Written by Anna Kemp
Illustrated by Sara Ogilvie
Published by Random House Children’s Books
Ages: 3-7 (and up)
Source: Obtained from the publisher for an honest review.
My rating: 5/5
This is a refreshing tale about a princess who thinks she needs to be saved from her tower–until she realizes that getting “saved” just locks her up in a different tower. The princess makes friends with a dragon, and together they travel the world. In the end, the princess saves herself.
I love books that show girls being strong, not ruled by sexism, who are able to save themselves–especially when the books are written well, without being preachy or didactic. This book is a delight on all levels–the content, the way the story is written, and the illustrations.
Kemp’s rhyming text flows smoothly; there is rarely a rhyme that feels even slightly forced. The story is lively and entertaining, and the dialogue helps it move quickly. Humor permeates the story, from the names the princess and prince call each other (twit, turtledove), to the insults given (the prince telling her to twirl her pretty curls), to the dragon setting the prince’s shorts on fire. I love the princess making tea for the dragon, and the way they become friends who defend each other and travel the world together. Princess Sue is a strong role model that breaks out of the sexism she was trapped in.
Ogilvie’s illustrations are vivid and alive, quirky and expressive, and a delight to pore through, with a lot of detail to enjoy. The characters and the objects they interacting with have strong outlines which bring them into the forefront and focus, while backgrounds are more muted and blurry. I love the bold, bright colors. Princess Sue’s bright orange hair is echoed in the dragon’s bright orange-red scales, which visually and emotionally tie the two together even more. And the prince does look like the pompous twit he acts like, with his thin curly mustache, foppish hair, long narrow nose, and stuck up expression.
This is an important–and fun!–book for both girls and boys. None of us need be constrained by the gender rules for behavior that society sets for us. Girls can think for themselves, protect themselves and others, travel the world, and be outspoken. Boys can stay at home, cook, take care of children, or follow their dreams, whatever they might be. Though the book doesn’t show boys escaping their forced gender roles, it will make children (and adults) think, and it challenges sexism in a humorous way. We need more books like this.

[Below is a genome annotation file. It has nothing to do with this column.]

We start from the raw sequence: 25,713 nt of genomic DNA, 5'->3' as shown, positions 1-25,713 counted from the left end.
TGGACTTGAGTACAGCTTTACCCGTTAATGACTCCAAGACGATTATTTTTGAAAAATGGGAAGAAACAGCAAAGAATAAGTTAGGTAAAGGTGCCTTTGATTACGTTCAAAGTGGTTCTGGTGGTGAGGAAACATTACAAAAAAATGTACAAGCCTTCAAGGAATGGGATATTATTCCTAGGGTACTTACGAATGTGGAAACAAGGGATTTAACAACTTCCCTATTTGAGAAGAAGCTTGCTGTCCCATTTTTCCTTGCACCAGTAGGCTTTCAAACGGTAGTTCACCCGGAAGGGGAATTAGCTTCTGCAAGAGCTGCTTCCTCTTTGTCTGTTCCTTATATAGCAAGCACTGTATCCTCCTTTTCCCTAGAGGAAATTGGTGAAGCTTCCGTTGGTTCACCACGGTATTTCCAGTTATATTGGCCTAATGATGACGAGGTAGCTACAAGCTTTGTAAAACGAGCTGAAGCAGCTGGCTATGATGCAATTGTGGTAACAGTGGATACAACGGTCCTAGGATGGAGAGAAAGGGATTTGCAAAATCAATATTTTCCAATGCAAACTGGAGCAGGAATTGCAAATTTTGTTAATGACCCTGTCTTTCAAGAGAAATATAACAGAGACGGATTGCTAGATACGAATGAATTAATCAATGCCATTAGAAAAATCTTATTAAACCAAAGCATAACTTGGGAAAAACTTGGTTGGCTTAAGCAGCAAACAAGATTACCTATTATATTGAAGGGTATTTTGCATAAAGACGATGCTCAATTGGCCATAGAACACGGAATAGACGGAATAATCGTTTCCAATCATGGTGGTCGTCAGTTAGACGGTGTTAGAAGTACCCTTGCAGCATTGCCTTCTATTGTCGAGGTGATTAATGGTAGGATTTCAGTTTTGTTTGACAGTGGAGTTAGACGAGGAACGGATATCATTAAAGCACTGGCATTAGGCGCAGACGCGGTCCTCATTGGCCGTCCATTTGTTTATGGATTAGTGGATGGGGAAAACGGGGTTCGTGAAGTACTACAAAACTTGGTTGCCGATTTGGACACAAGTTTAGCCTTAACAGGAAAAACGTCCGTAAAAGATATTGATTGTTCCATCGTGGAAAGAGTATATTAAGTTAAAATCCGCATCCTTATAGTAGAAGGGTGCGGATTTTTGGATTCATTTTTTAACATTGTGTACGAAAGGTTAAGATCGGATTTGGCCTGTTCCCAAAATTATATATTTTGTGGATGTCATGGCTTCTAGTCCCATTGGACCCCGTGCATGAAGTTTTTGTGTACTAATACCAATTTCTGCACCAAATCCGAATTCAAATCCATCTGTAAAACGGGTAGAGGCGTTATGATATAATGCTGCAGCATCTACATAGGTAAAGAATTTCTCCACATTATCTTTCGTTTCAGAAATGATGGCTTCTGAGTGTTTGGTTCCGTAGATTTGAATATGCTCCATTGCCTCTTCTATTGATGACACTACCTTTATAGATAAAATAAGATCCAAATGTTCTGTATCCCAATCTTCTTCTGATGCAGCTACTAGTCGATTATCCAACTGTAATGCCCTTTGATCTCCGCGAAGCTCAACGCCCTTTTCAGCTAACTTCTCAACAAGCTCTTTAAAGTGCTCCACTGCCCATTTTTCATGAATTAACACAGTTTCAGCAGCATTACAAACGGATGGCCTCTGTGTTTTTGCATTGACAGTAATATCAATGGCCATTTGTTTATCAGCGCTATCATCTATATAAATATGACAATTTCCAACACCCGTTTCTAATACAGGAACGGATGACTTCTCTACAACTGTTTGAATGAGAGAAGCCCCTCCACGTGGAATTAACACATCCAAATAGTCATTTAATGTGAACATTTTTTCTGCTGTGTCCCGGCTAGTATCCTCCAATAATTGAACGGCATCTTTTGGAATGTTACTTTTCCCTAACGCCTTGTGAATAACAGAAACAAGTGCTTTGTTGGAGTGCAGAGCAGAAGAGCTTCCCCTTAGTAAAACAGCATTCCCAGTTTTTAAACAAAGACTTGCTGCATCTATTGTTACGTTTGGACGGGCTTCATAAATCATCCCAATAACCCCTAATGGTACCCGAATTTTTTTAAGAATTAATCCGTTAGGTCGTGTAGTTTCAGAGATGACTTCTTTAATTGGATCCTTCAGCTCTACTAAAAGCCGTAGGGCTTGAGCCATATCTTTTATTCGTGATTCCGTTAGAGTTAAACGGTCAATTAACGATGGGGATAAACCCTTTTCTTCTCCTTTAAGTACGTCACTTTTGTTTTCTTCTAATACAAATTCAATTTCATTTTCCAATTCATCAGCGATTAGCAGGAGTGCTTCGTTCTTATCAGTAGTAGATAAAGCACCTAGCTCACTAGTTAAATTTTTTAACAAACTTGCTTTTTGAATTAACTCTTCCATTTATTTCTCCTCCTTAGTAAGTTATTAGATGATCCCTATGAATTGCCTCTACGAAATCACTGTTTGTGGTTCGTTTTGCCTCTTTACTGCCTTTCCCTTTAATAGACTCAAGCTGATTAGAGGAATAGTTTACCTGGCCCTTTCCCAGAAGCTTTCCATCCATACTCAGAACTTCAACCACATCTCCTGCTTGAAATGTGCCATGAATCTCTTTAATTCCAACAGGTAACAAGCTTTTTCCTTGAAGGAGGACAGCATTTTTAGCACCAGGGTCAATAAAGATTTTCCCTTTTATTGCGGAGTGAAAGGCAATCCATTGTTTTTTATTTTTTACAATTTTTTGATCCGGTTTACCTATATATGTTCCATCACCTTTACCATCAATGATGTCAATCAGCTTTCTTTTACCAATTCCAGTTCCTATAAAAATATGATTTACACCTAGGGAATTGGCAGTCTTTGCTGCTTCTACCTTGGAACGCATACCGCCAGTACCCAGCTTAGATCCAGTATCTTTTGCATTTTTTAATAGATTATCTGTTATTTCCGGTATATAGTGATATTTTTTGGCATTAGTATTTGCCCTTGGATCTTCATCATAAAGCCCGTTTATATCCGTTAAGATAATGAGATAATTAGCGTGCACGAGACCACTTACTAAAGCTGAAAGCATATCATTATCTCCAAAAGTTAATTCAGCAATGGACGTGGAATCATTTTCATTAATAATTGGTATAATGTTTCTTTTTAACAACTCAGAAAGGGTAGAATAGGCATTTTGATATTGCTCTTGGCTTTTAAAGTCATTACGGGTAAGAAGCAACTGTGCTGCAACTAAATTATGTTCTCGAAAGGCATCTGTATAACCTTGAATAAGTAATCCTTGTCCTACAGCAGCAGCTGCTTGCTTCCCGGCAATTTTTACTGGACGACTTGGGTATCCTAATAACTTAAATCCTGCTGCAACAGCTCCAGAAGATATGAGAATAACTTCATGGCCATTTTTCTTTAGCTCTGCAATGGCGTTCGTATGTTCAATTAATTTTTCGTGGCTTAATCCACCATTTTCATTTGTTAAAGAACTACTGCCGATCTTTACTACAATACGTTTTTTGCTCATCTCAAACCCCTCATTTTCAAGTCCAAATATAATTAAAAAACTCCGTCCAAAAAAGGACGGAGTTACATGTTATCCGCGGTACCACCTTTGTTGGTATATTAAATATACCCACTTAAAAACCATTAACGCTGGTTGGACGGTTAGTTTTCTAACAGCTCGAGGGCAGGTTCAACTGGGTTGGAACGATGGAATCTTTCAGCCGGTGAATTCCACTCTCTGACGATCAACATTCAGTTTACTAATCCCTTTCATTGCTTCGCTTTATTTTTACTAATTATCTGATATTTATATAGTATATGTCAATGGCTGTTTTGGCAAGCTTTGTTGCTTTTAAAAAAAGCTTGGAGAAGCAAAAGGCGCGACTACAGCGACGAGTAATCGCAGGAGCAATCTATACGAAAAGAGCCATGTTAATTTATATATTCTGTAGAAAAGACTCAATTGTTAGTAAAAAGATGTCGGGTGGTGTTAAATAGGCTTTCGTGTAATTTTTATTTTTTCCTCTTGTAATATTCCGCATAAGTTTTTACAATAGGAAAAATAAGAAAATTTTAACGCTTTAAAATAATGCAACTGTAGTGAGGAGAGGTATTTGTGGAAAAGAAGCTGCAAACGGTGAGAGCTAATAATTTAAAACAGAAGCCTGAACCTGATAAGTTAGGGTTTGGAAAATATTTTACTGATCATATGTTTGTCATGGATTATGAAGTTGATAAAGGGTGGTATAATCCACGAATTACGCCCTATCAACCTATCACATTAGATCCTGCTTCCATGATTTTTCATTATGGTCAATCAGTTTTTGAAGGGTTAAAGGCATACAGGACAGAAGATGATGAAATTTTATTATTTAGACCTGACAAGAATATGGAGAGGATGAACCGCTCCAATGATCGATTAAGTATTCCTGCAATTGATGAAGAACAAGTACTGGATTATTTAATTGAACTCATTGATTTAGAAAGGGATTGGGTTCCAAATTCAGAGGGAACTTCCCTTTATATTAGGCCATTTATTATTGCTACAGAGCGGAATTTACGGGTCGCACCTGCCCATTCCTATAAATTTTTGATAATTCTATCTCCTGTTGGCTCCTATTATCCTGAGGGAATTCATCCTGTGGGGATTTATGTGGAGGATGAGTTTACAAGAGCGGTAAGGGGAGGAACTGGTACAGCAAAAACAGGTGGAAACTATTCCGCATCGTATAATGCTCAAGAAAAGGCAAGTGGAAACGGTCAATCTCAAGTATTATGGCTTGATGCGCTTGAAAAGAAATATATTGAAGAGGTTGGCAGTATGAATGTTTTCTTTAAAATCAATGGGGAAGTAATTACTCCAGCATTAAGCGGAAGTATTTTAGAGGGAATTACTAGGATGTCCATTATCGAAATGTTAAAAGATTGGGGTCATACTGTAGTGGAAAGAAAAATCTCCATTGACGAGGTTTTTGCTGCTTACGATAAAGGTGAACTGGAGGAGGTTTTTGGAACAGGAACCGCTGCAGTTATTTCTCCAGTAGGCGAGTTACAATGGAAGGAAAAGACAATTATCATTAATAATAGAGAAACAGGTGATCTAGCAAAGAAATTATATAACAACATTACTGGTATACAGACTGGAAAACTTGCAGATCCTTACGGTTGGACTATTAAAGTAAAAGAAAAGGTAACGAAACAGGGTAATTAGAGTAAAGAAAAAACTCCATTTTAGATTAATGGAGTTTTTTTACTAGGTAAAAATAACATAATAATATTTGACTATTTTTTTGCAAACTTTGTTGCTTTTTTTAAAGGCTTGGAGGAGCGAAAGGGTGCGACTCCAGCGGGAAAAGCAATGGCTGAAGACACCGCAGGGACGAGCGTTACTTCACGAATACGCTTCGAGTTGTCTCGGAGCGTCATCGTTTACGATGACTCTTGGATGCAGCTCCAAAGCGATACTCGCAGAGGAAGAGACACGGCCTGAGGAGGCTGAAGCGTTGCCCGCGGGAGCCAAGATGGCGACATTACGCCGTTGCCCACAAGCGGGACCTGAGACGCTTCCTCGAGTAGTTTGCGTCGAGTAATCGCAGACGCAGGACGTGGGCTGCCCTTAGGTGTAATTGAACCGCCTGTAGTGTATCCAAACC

If you love strong-girl characters, you have *got* to get yourself–or the kids in your life–a copy of this book! I think it’ll become a classic, like Princess Smartypants
and The Paper Bag Princess. This, for me, became an instant favorite.
Highly recommended! If I could give it a higher rating, I would. This is a keeper, and one to give away as gifts, too.
Drop It, Rocket! (Step Into Reading, Step 1)
Written and illustrated by: Tad Hills
Published By: Random House Books for Young Readers
Published: July 8, 2014
Source: Obtained from the publisher in exchange for an honest review. (As you may be able to tell, I only review books I love.)
My rating: 5/5
Rocket loves to find new words. He brings the little yellow bird many objects so they can make words from them. But when he finds a red boot he refuses to put it back down or trade it for anything–except for a book which the friends then pore over.
Hill’s sentences and words are short and easy for young readers to read, so that should bring a feeling of success, and yet they keep reader interest by telling a great story. The story moves quickly with a lot of dialogue, and there’s some great humor (with a set up of Rocket dropping every object he’s asked to, until he gets to the boot) and conflict. I love the focus on words and reading. It’s very feel-good and fills me with delight.